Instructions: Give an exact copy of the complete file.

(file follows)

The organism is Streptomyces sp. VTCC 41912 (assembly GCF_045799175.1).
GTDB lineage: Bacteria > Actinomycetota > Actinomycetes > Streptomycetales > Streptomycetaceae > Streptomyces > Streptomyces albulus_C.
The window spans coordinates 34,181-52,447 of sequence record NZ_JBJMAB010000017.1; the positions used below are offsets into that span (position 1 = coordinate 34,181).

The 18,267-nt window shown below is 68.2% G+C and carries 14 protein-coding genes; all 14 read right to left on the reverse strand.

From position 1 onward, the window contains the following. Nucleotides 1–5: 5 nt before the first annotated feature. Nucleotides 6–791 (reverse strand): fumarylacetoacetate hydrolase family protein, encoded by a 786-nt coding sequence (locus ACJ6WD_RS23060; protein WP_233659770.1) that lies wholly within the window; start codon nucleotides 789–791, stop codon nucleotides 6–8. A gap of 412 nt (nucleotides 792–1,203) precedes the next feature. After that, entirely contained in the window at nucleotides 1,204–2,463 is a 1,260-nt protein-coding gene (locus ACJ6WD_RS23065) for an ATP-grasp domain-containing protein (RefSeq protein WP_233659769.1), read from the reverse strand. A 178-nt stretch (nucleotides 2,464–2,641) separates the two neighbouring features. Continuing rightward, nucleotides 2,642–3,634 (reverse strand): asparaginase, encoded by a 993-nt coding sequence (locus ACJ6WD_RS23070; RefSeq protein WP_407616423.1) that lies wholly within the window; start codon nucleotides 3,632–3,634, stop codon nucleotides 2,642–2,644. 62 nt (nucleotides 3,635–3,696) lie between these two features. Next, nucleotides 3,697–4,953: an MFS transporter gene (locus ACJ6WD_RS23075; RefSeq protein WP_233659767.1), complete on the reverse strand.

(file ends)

The organism is Streptomyces sp. VTCC 41912 (assembly GCF_045799175.1).
GTDB lineage: Bacteria > Actinomycetota > Actinomycetes > Streptomycetales > Streptomycetaceae > Streptomyces > Streptomyces albulus_C.
The window spans coordinates 34,181-52,447 of sequence record NZ_JBJMAB010000017.1; the positions used below are offsets into that span (position 1 = coordinate 34,181).

The 18,267-nt window shown below is 68.2% G+C and carries 14 protein-coding genes; all 14 read right to left on the reverse strand.

From position 1 onward, the window contains the following. Nucleotides 1–5: 5 nt before the first annotated feature. Nucleotides 6–791 (reverse strand): fumarylacetoacetate hydrolase family protein, encoded by a 786-nt coding sequence (locus ACJ6WD_RS23060; protein WP_233659770.1) that lies wholly within the window; start codon nucleotides 789–791, stop codon nucleotides 6–8. A gap of 412 nt (nucleotides 792–1,203) precedes the next feature. After that, entirely contained in the window at nucleotides 1,204–2,463 is a 1,260-nt protein-coding gene (locus ACJ6WD_RS23065) for an ATP-grasp domain-containing protein (RefSeq protein WP_233659769.1), read from the reverse strand. A 178-nt stretch (nucleotides 2,464–2,641) separates the two neighbouring features. Continuing rightward, nucleotides 2,642–3,634 (reverse strand): asparaginase, encoded by a 993-nt coding sequence (locus ACJ6WD_RS23070; RefSeq protein WP_407616423.1) that lies wholly within the window; start codon nucleotides 3,632–3,634, stop codon nucleotides 2,642–2,644. 62 nt (nucleotides 3,635–3,696) lie between these two features. Next, nucleotides 3,697–4,953: an MFS transporter gene (locus ACJ6WD_RS23075; RefSeq protein WP_233659767.1), complete on the reverse strand.